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Trigger Points (Fibromyalgia): Diagnosis and Management

  [ 172 votes ]   [ Discuss This Article ]
www.ProHealth.com • February 25, 2002




Journal: Am Fam Physician 2002;65:653-60

Authors: DAVID J. ALVAREZ, D.O., and PAMELA G. ROCKWELL, D.O.

Affiliation: University of Michigan Medical School, Ann Arbor, Michigan

Trigger points are discrete, focal, hyperirritable spots located in a taut band of skeletal muscle. They produce pain locally and in a referred pattern and often accompany chronic musculoskeletal disorders. Acute trauma or repetitive microtrauma may lead to the development of stress on muscle fibers and the formation of trigger points. Patients may have regional, persistent pain resulting in a decreased range of motion in the affected muscles. These include muscles used to maintain body posture, such as those in the neck, shoulders, and pelvic girdle.

Trigger points may also manifest as tension headache, tinnitus, temporomandibular joint pain, decreased range of motion in the legs, and low back pain. Palpation of a hypersensitive bundle or nodule of muscle fiber of harder than normal consistency is the physical finding typically associated with a trigger point. Palpation of the trigger point will elicit pain directly over the affected area and/or cause radiation of pain toward a zone of reference and a local twitch response. Various modalities, such as the Spray and Stretch technique, ultrasonography, manipulative therapy and injection, are used to inactivate trigger points.

Trigger-point injection has been shown to be one of the most effective treatment modalities to inactivate trigger points and provide prompt relief of symptoms.

About 23 million persons, or 10 percent of the U.S. population, have one or more chronic disorders of the musculoskeletal system. [1] Musculoskeletal disorders are the main cause of disability in the working-age population and are among the leading causes of disability in other age groups. [2]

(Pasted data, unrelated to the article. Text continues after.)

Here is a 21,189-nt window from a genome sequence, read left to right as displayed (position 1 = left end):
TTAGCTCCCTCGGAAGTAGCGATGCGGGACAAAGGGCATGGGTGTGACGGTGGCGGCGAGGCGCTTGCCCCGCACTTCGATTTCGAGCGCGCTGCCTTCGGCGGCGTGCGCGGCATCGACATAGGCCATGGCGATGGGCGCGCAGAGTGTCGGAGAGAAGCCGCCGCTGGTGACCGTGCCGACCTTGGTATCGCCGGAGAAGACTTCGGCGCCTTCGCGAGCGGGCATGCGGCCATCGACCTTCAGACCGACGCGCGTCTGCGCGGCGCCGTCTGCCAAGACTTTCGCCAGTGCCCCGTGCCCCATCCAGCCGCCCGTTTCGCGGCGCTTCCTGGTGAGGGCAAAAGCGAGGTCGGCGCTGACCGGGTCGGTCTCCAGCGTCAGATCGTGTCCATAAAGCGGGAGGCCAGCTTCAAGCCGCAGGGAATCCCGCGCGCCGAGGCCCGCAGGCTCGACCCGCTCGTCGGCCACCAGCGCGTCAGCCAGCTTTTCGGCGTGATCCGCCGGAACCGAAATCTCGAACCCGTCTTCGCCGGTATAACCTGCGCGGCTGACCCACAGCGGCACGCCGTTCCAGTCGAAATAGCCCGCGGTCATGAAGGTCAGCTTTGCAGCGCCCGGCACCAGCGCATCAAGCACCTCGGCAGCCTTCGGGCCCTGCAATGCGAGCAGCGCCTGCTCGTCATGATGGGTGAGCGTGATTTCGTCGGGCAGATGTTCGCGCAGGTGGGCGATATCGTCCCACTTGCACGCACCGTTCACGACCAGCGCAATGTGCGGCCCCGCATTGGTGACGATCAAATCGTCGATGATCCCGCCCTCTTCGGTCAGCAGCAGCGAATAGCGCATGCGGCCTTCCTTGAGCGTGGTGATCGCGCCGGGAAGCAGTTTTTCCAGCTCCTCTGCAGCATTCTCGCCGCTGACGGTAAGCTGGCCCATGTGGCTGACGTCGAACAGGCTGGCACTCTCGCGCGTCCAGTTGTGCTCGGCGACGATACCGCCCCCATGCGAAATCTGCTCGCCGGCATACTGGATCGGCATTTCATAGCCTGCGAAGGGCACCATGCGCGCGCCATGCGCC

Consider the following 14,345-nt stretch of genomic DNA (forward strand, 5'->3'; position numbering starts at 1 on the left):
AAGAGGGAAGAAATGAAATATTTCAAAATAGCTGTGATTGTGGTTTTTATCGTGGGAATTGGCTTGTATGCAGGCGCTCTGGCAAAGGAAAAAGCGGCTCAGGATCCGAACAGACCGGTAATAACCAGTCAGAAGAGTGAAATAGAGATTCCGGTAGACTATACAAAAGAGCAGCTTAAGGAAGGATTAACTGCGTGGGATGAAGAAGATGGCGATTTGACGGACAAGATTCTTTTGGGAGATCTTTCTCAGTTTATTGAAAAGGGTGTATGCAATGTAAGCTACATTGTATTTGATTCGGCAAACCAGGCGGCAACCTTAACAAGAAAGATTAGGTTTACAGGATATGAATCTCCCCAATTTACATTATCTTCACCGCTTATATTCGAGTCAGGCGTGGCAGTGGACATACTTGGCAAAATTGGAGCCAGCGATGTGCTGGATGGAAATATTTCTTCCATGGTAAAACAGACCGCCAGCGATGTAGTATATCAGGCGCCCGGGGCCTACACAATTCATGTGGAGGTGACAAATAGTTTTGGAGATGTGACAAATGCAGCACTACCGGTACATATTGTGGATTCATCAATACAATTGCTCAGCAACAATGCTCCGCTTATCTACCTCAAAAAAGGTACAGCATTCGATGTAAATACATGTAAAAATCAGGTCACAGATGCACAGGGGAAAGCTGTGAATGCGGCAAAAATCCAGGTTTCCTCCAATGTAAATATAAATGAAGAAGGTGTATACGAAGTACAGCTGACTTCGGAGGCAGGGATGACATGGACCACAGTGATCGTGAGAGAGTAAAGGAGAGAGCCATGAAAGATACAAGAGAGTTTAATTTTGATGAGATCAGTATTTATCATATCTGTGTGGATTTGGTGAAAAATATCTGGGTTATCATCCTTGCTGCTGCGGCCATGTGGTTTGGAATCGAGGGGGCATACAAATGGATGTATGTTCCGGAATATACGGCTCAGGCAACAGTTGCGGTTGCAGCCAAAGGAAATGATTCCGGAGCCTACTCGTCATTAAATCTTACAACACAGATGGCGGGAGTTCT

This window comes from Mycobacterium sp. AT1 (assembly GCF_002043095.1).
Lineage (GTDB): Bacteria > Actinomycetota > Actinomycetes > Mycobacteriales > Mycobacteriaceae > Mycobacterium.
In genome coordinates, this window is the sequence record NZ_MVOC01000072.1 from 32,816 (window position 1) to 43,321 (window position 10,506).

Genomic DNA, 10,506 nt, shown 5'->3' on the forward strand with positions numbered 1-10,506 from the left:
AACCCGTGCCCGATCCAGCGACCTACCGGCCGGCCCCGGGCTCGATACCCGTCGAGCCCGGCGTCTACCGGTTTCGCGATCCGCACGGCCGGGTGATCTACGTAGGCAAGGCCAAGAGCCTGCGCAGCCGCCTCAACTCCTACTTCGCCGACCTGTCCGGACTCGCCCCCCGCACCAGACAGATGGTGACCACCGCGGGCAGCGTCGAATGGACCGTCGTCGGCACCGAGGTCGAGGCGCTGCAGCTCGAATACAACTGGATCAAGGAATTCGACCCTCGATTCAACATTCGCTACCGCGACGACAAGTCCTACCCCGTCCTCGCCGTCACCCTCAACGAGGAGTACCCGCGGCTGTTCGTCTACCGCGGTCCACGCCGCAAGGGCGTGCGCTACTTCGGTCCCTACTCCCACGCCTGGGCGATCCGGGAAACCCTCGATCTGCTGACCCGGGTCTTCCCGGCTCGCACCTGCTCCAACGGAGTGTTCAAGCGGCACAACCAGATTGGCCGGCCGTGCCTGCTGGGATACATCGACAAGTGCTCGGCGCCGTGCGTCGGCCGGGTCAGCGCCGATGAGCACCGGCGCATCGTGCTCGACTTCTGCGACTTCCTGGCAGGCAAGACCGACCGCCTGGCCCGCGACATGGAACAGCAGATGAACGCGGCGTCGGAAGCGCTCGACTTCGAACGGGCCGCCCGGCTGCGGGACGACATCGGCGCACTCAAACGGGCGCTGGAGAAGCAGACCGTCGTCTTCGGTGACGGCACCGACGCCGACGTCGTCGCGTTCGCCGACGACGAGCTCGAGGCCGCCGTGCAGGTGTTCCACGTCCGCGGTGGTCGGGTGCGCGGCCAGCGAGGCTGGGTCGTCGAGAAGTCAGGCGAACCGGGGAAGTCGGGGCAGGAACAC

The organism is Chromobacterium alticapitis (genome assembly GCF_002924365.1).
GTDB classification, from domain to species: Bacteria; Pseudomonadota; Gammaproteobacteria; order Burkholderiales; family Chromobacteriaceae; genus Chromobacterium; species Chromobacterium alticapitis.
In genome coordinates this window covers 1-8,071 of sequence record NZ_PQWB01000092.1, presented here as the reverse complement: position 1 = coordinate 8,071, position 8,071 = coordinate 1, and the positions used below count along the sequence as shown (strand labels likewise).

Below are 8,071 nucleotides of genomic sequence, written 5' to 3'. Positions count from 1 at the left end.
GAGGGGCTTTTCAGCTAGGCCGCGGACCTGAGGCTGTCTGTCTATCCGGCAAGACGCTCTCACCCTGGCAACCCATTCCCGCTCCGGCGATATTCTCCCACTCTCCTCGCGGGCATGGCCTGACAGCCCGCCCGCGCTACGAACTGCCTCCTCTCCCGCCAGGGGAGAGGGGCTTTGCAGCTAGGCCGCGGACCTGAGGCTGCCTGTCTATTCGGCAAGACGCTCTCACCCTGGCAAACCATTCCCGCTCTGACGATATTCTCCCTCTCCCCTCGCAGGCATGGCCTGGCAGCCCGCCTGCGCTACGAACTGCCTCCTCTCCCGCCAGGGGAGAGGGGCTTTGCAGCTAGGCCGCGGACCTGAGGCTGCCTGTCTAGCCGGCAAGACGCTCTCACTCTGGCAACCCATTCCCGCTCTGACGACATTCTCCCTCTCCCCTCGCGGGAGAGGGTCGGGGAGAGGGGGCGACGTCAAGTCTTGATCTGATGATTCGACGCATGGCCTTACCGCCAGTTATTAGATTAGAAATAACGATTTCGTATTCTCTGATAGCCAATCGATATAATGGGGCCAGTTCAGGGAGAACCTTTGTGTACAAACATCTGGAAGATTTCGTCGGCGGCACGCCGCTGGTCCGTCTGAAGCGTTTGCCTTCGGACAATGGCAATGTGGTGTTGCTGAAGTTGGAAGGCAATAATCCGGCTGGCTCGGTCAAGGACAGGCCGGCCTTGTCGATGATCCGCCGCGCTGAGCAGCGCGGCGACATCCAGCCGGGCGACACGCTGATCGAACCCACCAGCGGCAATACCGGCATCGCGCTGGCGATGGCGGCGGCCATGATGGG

Myofascial pain syndrome is a common painful muscle disorder caused by myofascial trigger points. [3] This must be differentiated from fibromyalgia syndrome, which involves multiple tender spots or tender points. [3] These pain syndromes are often concomitant and may interact with one another.

Trigger points are discrete, focal, hyperirritable spots located in a taut band of skeletal muscle. The spots are painful on compression and can produce referred pain, referred tenderness, motor dysfunction, and autonomic phenomena. [4]

Trigger points are classified as being active or latent, depending on
their clinical characteristics. [5] An active trigger point causes pain
at rest. It is tender to palpation with a referred pain pattern that is similar to the patient's pain complaint. [3,5,6] This referred pain is felt not at the site of the trigger-point origin, but remote from it. The pain is often described as spreading or radiating. [7] Referred pain is an important characteristic of a trigger point. It differentiates a trigger point from a tender point, which is associated with pain at the site of palpation only (Table 1). [8]

Read the complete article at http://www.aafp.org/afp/20020215/653.html

Am Fam Physician 2002;65:653-60.

Copyright© 2002 American Academy of Family Physicians.



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